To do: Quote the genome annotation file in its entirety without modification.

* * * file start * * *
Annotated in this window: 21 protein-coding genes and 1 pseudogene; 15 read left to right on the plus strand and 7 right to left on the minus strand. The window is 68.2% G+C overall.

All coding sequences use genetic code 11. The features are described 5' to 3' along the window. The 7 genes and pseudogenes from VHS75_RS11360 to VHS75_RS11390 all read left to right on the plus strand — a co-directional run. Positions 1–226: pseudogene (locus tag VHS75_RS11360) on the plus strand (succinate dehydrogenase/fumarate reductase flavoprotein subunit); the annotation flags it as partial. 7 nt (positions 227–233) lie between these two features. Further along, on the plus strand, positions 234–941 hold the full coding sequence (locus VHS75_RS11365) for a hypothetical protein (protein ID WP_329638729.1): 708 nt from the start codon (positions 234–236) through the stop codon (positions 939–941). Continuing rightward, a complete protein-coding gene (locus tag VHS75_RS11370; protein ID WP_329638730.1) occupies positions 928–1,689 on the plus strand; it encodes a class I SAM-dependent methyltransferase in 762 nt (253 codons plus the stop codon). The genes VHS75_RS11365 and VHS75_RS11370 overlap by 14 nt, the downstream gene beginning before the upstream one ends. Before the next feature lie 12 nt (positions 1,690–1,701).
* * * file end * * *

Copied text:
Annotated in this window: 21 protein-coding genes and 1 pseudogene; 15 read left to right on the plus strand and 7 right to left on the minus strand. The window is 68.2% G+C overall.

All coding sequences use genetic code 11. The features are described 5' to 3' along the window. The 7 genes and pseudogenes from VHS75_RS11360 to VHS75_RS11390 all read left to right on the plus strand — a co-directional run. Positions 1–226: pseudogene (locus tag VHS75_RS11360) on the plus strand (succinate dehydrogenase/fumarate reductase flavoprotein subunit); the annotation flags it as partial. 7 nt (positions 227–233) lie between these two features. Further along, on the plus strand, positions 234–941 hold the full coding sequence (locus VHS75_RS11365) for a hypothetical protein (protein ID WP_329638729.1): 708 nt from the start codon (positions 234–236) through the stop codon (positions 939–941). Continuing rightward, a complete protein-coding gene (locus tag VHS75_RS11370; protein ID WP_329638730.1) occupies positions 928–1,689 on the plus strand; it encodes a class I SAM-dependent methyltransferase in 762 nt (253 codons plus the stop codon). The genes VHS75_RS11365 and VHS75_RS11370 overlap by 14 nt, the downstream gene beginning before the upstream one ends. Before the next feature lie 12 nt (positions 1,690–1,701).